This entire story is just bizarre and makes no sense.

  3. Anonymous

    I’ve seen too many people’s lives significantly damaged by financial secrets. If he’d do that without telling her ahead of time, what else is he doing without asking?

  4. Anonymous

    Neal, great post again. It seems to me that both parties were to blame. He should have talked to her before making large financial decisions without her, but at the same time she has to make a conscious effort to be engaged in their financial lives together. Communication is always the key to a couple being together. It seems that in most couple disputes, almost always, both parties are at fault, to some extent. Sometimes, one person is very little at fault, but for him to cancel the insurance is one issue, but her rash decision to suddenly divorce is even more extreme. Countering a rash move with another one doesn’t make the situation better. She made the situation go from bad to worse. They should go into therapy together and determine their needs before making any other quick decisions.

  5. Anonymous

    Wow, I’ve got mixed feelings on this post. While My hubby hasn’t cancelled the life insurance, he continues to use credit cards. I had all the cards paid off after 2 years of marriage and then he went back to school full time. A year and a half after he graduated, we moved. He opened up three new credit cards and proceeded to charge, charge, charge. Things for the house, business travel, eating out, sports equipment for the kids. I saw it happening. I warned him more than once. He finally faced it 2 years (and $40,000) later when we were juggling finances to enroll our son in a private High school. He’d only been applying his business expenses to his credit card balances. He knows it was stupid, but he got caught up in being able to buy everything he’d always wanted. Now, 2 years later I have had control of the total finances again and am agressivly paying down debt. I did have him get a debit card for his credit union account and told He still insists he needs a credit card (ok, business travel). But he persists in putting tanks of gas on it because he’s not sure how much money is in his Credit union account. My husband is a grown man. When we talk, he tells me he is committed to the same financial goas I am, but he does not walk the talk consistently. I am very frustrated. I feel like he breached my trust. He doesn’t want to think abotu bad possibilitied because he’s “Such a worrywort” he’s afraid he’d be paralyzed with fear. So he does not put a priority on minimizing credit card debt (give up Cable completely? no way!). It’s an attidude. I can imagine that coudl be the case for the couple described. The wife thinks she could maybe take on half the persona debt, pay it off and begin to save while the husband will continue to incur debt, not think abotu the future and never change his ways. By staying in the marriage, the wife see no change possible outsdie the marriage she may have a shot at a stable financial future.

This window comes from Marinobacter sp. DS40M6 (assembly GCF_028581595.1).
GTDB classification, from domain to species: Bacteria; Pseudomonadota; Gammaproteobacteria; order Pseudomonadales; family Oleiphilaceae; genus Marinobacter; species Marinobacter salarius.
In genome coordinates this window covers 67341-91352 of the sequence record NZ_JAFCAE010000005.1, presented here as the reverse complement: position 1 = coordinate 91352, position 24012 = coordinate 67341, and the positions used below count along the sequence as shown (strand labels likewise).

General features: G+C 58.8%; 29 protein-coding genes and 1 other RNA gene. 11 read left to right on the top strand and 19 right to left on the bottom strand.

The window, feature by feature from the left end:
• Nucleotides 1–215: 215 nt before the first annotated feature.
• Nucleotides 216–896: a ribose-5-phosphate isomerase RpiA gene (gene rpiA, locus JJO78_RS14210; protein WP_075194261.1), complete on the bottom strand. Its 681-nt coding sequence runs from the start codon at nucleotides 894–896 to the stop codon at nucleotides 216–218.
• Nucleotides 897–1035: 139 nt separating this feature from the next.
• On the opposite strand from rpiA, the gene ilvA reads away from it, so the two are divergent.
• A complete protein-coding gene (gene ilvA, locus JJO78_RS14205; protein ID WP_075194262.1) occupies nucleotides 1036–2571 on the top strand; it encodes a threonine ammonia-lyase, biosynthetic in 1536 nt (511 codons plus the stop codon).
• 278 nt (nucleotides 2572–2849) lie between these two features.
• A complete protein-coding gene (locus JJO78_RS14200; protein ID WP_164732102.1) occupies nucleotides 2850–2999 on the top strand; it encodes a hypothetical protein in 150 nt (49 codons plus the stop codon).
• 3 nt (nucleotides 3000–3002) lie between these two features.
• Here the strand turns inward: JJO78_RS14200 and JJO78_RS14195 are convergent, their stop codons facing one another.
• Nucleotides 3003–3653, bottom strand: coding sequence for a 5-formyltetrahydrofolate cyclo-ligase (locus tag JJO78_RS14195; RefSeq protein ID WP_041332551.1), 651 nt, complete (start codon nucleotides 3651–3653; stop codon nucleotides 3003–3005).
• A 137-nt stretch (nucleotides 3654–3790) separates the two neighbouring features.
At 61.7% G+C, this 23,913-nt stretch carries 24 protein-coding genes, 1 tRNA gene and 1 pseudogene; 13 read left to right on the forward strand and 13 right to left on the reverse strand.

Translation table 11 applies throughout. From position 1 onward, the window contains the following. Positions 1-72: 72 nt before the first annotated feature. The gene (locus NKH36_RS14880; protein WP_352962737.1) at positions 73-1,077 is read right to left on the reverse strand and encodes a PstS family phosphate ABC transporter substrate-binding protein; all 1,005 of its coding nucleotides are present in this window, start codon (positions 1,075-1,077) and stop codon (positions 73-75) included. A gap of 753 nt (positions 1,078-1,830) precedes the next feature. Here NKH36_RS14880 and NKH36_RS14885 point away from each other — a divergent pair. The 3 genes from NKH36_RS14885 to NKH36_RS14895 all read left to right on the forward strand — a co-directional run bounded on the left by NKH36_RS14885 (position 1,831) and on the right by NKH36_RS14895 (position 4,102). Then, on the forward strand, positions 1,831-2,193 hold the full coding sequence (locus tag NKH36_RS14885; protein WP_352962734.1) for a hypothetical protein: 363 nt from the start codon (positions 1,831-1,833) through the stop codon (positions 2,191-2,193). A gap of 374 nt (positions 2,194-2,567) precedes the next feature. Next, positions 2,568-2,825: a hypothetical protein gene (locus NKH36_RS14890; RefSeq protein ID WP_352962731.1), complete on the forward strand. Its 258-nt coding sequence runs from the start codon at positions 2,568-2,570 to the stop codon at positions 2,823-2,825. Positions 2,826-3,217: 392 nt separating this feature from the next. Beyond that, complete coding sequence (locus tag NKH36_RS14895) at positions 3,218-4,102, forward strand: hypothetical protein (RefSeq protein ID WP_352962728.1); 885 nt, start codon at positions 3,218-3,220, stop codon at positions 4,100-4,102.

6. Anonymous

    Melinda’s story doesn’t add up: “..Melinda was counting on that insurance. She realized that the proceeds of that policy were the only safety net she had in case her husband died…”

    So, she’d be financially devastated if her husband died — yet she makes a business decision that she’d make more by divorcing him?

    Hope Jim has a good divorce attorney. Good luck to them both.

  7. Anonymous

    From a purely financial standpoint, this seems like a stupid reason to get divorced. How is Melinda better off with no life insurance *and* all the financial fallout that comes with divorce?

    Clearly, the cancellation of the life insurance policy is not the first breach of trust in this relationship.

  8. Anonymous

    I think there is valid reason for the wife to divorce the husband because it deals with breach of trust. I carry life insurance on myself and my wife and I agreed years ago to sacrifice in order to make the payments and use money she got from her inheritance to pay it off. Both of our incomes were used as we commingle our finances. Now that we are retired on my retirement and she is no longer working the life insurance is a big part of our financial planning to take care of her if I die first. If she dies first I still have my retirement. There are many smaller things that couples divorce over that are laughable. Putting the kabosh on life insurance surely merits divore. Another reason would be a spouse being a shopper to the point of endangering future economic security that would be grounds for divorce. As far as marrying someone with too much debt that is just walking into trouble.